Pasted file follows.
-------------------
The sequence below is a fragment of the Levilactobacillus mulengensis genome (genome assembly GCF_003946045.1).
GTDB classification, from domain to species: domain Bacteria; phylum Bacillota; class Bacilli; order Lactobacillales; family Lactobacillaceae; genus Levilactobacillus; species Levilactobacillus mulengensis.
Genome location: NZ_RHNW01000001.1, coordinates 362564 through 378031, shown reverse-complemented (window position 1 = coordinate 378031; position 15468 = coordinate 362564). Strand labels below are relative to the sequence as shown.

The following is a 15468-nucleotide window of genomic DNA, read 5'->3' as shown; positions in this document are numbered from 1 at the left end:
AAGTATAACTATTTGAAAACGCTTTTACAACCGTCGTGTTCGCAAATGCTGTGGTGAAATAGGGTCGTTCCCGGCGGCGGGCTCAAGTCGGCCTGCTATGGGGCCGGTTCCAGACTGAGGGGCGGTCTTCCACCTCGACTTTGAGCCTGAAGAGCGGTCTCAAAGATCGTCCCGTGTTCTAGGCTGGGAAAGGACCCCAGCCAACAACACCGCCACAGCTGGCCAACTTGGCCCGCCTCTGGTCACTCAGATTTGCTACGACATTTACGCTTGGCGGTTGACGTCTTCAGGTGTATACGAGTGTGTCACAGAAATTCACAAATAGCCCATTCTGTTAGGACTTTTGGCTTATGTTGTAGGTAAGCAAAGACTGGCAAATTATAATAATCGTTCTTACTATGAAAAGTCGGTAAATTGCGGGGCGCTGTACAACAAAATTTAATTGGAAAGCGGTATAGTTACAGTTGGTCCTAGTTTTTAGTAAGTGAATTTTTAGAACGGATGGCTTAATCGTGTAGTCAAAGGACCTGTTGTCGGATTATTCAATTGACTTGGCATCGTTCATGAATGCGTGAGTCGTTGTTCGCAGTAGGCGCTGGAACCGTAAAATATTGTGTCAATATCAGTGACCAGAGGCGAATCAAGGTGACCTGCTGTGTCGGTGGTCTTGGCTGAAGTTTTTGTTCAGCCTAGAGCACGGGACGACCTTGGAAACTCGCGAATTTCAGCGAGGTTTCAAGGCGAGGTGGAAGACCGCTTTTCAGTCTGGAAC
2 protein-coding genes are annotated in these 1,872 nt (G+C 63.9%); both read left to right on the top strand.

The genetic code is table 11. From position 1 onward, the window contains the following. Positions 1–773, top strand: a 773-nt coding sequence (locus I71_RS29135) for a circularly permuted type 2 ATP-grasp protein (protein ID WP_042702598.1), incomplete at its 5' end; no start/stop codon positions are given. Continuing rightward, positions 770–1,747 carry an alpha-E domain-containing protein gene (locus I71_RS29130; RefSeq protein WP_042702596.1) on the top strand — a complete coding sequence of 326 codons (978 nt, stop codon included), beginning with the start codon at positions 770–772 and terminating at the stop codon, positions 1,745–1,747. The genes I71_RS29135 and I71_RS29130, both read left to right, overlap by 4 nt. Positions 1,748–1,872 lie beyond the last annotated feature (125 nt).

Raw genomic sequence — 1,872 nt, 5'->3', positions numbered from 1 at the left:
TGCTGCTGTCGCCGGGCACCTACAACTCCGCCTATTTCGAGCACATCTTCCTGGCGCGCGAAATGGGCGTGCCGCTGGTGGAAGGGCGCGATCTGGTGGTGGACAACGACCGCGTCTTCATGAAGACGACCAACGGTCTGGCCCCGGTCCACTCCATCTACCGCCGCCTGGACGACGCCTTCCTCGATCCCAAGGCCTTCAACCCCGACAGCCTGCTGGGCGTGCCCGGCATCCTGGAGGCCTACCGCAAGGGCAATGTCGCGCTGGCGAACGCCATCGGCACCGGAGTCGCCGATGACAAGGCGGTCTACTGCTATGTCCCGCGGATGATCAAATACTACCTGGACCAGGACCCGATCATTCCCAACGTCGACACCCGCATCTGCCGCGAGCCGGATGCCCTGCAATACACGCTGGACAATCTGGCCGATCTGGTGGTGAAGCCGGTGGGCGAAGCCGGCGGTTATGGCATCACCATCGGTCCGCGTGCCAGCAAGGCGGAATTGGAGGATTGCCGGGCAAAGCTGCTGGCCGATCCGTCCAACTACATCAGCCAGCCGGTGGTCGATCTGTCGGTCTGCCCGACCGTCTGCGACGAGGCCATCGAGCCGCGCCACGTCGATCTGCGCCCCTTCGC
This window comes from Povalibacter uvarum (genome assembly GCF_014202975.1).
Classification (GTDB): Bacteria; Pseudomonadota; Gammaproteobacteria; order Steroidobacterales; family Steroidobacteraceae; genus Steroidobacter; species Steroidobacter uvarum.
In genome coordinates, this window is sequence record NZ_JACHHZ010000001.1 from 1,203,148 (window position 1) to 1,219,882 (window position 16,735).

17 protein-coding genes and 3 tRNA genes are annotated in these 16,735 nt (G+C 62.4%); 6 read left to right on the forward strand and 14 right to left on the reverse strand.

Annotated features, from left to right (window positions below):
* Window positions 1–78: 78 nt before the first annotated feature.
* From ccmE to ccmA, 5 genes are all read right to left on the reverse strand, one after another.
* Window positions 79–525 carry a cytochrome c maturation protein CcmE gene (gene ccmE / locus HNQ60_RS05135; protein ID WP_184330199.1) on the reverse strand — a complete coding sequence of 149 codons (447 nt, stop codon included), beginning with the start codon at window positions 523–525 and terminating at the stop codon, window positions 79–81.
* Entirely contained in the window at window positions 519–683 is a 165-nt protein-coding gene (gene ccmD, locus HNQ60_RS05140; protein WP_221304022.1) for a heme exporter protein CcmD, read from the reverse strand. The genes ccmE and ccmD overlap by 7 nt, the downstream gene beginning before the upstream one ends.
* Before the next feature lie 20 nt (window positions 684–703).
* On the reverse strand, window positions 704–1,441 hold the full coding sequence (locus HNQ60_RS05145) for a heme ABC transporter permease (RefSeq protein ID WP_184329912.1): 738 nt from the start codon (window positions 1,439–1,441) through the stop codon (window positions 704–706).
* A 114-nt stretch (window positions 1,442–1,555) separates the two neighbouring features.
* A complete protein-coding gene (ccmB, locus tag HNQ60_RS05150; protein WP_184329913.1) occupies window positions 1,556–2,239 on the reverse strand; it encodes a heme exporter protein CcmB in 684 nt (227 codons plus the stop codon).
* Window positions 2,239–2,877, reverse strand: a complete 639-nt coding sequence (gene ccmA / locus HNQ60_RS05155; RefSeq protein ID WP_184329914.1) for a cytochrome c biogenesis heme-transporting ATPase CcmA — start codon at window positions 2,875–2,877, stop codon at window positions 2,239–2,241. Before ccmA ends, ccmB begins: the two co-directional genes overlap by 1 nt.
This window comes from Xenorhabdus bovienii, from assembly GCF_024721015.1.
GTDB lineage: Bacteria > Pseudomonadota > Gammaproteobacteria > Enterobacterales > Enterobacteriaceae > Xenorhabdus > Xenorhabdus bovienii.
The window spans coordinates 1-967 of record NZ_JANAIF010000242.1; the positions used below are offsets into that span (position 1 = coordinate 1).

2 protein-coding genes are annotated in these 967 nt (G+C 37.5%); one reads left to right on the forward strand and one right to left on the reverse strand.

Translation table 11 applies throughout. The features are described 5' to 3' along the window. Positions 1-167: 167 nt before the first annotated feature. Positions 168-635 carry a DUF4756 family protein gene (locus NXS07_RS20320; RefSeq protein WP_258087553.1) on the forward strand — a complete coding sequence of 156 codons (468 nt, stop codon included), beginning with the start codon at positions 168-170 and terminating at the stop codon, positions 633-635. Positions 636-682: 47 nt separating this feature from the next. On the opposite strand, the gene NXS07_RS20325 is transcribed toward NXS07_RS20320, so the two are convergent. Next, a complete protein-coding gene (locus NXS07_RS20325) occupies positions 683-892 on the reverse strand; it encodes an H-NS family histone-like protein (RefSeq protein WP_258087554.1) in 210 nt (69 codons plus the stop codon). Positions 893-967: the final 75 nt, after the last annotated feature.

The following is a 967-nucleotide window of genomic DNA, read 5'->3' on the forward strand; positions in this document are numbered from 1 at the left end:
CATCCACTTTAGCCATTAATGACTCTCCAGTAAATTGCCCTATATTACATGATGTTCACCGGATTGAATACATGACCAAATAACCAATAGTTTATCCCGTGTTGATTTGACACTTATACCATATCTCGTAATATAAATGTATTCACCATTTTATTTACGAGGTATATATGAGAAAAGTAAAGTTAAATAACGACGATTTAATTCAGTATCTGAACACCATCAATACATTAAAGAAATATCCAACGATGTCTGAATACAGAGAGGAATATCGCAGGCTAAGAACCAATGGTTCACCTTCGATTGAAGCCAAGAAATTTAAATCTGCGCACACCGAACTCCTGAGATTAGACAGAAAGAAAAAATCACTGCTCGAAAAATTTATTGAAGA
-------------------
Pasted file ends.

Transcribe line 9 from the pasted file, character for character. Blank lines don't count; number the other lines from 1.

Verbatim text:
TGCTGCTGTCGCCGGGCACCTACAACTCCGCCTATTTCGAGCACATCTTCCTGGCGCGCGAAATGGGCGTGCCGCTGGTGGAAGGGCGCGATCTGGTGGTGGACAACGACCGCGTCTTCATGAAGACGACCAACGGTCTGGCCCCGGTCCACTCCATCTACCGCCGCCTGGACGACGCCTTCCTCGATCCCAAGGCCTTCAACCCCGACAGCCTGCTGGGCGTGCCCGGCATCCTGGAGGCCTACCGCAAGGGCAATGTCGCGCTGGCGAACGCCATCGGCACCGGAGTCGCCGATGACAAGGCGGTCTACTGCTATGTCCCGCGGATGATCAAATACTACCTGGACCAGGACCCGATCATTCCCAACGTCGACACCCGCATCTGCCGCGAGCCGGATGCCCTGCAATACACGCTGGACAATCTGGCCGATCTGGTGGTGAAGCCGGTGGGCGAAGCCGGCGGTTATGGCATCACCATCGGTCCGCGTGCCAGCAAGGCGGAATTGGAGGATTGCCGGGCAAAGCTGCTGGCCGATCCGTCCAACTACATCAGCCAGCCGGTGGTCGATCTGTCGGTCTGCCCGACCGTCTGCGACGAGGCCATCGAGCCGCGCCACGTCGATCTGCGCCCCTTCGC